April 14, 2013
Director: Steven Spielberg
Starring: Sam Neill, Jeff Goldblum, Laura Dern
Release Date: June 11, 1993 (original), April 5, 2013 (3D)
When Dinosaurs Ruled the Earth
I was 11 years old when Jurassic Park was released. I vividly remember going to see it at my local theater. The place was packed; there had been a lot of buzz about the movie, and—being a preteen dino enthusiast—I begged my parents to take me one Saturday afternoon so I could see what everyone was talking about. When it was over, something profound had occurred. It was the first time I recall feeling an overwhelming sense of wonder at what I’d witnessed. Sure, Star Wars had blown me away as a child, and I absorbed all things Indiana Jones; but there was something about Jurassic Park that completely enveloped me. Much of this, I think, has to do with seeing it on the big screen. It wasn’t only that, though; it was the seamless effects, the just-plausible-enough-to-be-believable story, and the intense action (too intense, perhaps, for some kids my age, but I ate it up with a spoon) that made it absolutely unforgettable. Thus my love of cinema was cemented forevermore.
When I learned that the movie was getting the 3D treatment I groaned. The movie wasn’t designed for three dimensions, and there was absolutely no way that it would make for a convincing transfer (especially when compared to films like Avatar, which were specifically tailored for the medium). I managed to resist making too much of a snap judgment and ventured out to my local theater to see the thing (with an IMAX treatment, no less) because, hey—it’s Jurassic freakin’ Park.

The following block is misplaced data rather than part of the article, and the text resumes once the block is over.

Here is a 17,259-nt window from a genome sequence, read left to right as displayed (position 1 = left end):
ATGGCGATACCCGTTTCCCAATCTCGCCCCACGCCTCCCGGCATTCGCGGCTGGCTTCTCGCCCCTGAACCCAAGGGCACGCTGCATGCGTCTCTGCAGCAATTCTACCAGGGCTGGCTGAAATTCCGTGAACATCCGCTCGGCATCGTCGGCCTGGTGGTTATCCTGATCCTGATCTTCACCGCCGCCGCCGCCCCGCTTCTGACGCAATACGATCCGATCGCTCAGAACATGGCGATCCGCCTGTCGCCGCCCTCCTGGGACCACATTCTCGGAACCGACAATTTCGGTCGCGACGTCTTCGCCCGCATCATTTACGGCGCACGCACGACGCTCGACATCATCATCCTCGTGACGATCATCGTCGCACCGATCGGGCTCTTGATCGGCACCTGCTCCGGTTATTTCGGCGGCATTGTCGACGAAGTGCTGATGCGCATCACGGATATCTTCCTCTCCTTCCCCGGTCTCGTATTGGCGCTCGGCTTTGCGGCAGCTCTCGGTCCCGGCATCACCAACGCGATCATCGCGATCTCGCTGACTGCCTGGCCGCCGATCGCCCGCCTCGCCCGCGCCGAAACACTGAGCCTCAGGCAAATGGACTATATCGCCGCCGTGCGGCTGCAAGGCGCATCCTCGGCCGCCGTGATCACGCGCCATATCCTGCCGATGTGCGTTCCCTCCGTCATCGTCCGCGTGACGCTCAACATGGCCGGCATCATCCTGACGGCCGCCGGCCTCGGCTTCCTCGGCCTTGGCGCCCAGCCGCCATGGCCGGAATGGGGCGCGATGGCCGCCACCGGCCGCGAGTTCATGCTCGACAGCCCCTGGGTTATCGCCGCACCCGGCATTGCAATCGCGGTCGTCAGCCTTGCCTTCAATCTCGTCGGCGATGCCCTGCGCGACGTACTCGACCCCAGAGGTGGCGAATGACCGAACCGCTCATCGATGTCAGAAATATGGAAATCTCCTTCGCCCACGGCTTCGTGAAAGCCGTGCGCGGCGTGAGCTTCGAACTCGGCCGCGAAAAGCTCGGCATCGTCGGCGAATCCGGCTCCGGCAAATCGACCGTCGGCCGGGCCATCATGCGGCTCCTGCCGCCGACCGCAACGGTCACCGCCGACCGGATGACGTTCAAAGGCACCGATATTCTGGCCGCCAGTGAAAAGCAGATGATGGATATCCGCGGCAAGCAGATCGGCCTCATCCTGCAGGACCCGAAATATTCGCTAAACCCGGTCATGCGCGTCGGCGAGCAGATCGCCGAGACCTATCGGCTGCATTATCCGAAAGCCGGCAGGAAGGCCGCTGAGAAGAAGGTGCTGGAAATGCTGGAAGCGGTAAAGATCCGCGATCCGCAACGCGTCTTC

Imagine my surprise when that long-lost sense of wonderment was instantly rekindled from the very first frame. When John Williams’ thundering score kicked in, the outside world melted away and I was, for all intents and purposes, a kid again. But not only that; the movie lends itself nicely to 3D, with wayward tree limbs and cascading rainstorms feeling as if they were strategically placed knowing that the movie would one day be reborn in an even more tangible manner.
If this wasn’t confirmation enough that the movie had seen a successful transition, all I had to do was glance at the youngsters sitting a few seats down from me. I’m guessing they’d never seen the film in any iteration, as their reactions—”ooohs” and “aaahs” in equal measure—were proof positive that this a picture perfect example of the magic of cinema. A side note: I could hardly restrain a snicker as they jolted (nearly) out of their seats when the stray velociraptor popped his head out from behind the control panel. I did the same thing when I was their age, and it’s a virtual certainty that the experience—and the aforementioned sense of wonderment—will stick with them for a long, long time.
So, in case I haven’t been clear, go see JP 3D. If you’ve never seen it, then… well… what are you waiting for? If you’ve seen it at least 500 times since its original release (like me), then trust me when I say that this new iteration is well worth the money. My hope is that the move will be re-released in another 20 years so the next generation of moviegoers can see what it’s like to be transported to a world where the impossible really does exist.